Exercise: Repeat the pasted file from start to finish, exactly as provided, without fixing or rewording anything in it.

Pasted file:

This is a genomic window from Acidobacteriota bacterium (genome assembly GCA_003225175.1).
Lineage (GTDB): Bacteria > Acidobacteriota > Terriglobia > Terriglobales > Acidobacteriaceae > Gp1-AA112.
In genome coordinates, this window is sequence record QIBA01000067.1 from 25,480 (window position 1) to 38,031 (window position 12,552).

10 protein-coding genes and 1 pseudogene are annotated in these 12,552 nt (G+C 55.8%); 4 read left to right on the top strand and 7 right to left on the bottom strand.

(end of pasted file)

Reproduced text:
This is a genomic window from Acidobacteriota bacterium (genome assembly GCA_003225175.1).
Lineage (GTDB): Bacteria > Acidobacteriota > Terriglobia > Terriglobales > Acidobacteriaceae > Gp1-AA112.
In genome coordinates, this window is sequence record QIBA01000067.1 from 25,480 (window position 1) to 38,031 (window position 12,552).

10 protein-coding genes and 1 pseudogene are annotated in these 12,552 nt (G+C 55.8%); 4 read left to right on the top strand and 7 right to left on the bottom strand.